At the MailOnline we have not been doing microservices exactly but something definitely far from big, monolithic applications. This resulted in quite a few applications across the board. Many written in clojure or in node.js, javascript for the browser, or some other language. We developers take care of releasing our software which is perhaps the right way to go most of the times, using some CI tool and always trying to push for continuous delivery. Nevertheless the time had come when we were asked to provide some human readable information about the versions of the software we release. The request come from multiple sources: devs, devops and technical management all wanted this info. For a short time we could repel the requests by pointing people to our CI tool and/or gitlogs either in the command line or on github which we use to host almost all our projects -- rest is on bitbucket, just to make things even harder to track. On the top of that we use multiple issue tracking systems, yeah I know, don't ask: historical reasons. As these issues have very valuable information on what we are working on they should be referenced in these changelogs too.

When we realised that we can't really escape the changelog, release note request and to track things would actually help ourselves too we had practically to ways to go: either write these changelogs manually or write some code to generate them for us. Luckily almost from the beginning we were fairly good writing commit messages -- I read that some people actually use git hooks to validate commit messages and enforce certain rules: we are not that good but everybody in the group writes a meaningful one liner at least, referencing github or JIRA issues using tags like [wip] or [refactor]. That is fairly good base to build on.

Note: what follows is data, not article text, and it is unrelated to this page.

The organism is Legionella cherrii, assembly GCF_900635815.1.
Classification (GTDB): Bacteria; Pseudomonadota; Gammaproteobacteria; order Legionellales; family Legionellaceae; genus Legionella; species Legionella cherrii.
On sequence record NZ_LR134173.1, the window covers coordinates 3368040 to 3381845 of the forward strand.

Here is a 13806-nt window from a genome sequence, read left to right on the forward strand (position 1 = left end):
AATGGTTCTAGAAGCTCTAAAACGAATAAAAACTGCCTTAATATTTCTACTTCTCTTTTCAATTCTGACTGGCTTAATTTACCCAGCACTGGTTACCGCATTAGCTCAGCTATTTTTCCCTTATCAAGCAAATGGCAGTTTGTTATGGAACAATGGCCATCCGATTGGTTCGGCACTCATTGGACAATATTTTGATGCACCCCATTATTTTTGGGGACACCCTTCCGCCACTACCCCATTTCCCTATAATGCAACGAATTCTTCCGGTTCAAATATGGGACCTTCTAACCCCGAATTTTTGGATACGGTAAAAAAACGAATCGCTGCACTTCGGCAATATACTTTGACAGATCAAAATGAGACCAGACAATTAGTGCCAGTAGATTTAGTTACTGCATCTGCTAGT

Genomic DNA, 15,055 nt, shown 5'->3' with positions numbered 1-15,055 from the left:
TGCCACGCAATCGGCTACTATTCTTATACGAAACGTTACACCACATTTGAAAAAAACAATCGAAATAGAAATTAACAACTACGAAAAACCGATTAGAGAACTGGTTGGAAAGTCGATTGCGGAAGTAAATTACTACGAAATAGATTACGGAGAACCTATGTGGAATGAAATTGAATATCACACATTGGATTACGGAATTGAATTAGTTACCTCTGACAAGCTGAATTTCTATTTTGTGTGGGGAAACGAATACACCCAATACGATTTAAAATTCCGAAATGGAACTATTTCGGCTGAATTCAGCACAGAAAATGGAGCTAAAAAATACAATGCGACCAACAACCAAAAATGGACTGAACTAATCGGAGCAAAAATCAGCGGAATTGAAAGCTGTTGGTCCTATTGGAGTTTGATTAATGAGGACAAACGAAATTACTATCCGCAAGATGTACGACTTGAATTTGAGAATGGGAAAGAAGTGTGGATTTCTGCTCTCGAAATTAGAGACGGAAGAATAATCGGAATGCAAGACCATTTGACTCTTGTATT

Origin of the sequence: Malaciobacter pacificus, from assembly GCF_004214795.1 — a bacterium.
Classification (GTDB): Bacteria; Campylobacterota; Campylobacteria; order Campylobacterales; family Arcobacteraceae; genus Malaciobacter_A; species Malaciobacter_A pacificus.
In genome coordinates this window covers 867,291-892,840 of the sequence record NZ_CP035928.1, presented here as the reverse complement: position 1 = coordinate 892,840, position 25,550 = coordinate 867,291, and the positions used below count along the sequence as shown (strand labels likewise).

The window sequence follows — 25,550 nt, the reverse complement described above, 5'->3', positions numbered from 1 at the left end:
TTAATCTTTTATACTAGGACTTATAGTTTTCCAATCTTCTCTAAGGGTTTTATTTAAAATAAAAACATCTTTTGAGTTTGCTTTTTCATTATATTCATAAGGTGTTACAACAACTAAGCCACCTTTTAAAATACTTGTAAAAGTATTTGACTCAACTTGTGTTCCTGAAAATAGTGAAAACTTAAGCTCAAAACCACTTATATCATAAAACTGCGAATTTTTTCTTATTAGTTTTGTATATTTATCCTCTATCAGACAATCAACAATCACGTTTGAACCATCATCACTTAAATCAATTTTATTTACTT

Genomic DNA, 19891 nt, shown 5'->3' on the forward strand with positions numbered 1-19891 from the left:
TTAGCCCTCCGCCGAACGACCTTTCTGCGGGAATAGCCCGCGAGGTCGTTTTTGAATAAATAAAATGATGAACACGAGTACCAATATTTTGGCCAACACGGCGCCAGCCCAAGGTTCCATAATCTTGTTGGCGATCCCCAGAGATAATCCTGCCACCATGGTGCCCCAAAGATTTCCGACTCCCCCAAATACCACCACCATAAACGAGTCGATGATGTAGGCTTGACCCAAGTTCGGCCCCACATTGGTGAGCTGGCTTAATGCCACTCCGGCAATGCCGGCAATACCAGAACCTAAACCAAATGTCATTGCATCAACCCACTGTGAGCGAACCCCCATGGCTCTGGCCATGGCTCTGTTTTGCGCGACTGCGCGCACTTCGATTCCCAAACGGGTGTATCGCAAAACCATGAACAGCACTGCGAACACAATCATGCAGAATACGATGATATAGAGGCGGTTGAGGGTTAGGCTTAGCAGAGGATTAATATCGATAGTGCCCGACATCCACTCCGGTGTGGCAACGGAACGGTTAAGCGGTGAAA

On an other note a long annoyance of mine the release creation on github: why, oh why can't you automatically generate some changelog on github based on your commit messages? I am sure that would not work for everybody who wants to use the release facility on github but it should do it for many projects. So first round: let's do a bit of googling if the tool is already out there. Well... kinda... gitchangelog looks like exactly what we need. But looking at its sample config file: not that sure anymore. So I basically figured writing something with a similar set of features with simpler config, less code and easy to use for any project but even easier for clojure projects would be fun.

Hence happened gargamel which can be used as a leiningen plugin or with its CLI interface. It accepts any git refs to generate a changelog in between or can generate release notes between the two latest occurrence of some tags with a specific format (for example v\d\.\d\.\d). It uses mustache templates to generate practically any output format (tested with html and markdown) and with simple configuration based on regexes it generates custom sections and munges certain objects (like creating links to github/jira issues from issue references) in the commit messages. On the top of that it is able to create changelogs of project dependencies in projects where those dependencies are managed in a bower.json file.

So now we are able to plugin in change log and release note generation into our release process. We have two types of release note generation jobs on our CI tool: manual one where you can provide from and to git refs: this is used to generate changelog for release candidates and publish them in the appropriate chatrooms (we use slack heavily) for affected people to review. And we have an automated release note generation step which runs right after our production release. Integrating gargamel with CI and slack is the real win in this story. On the top of that on those open source projects I am involved in I can use gargamel now to create markdown changelogs for github releases. for example gargamel's own release notes.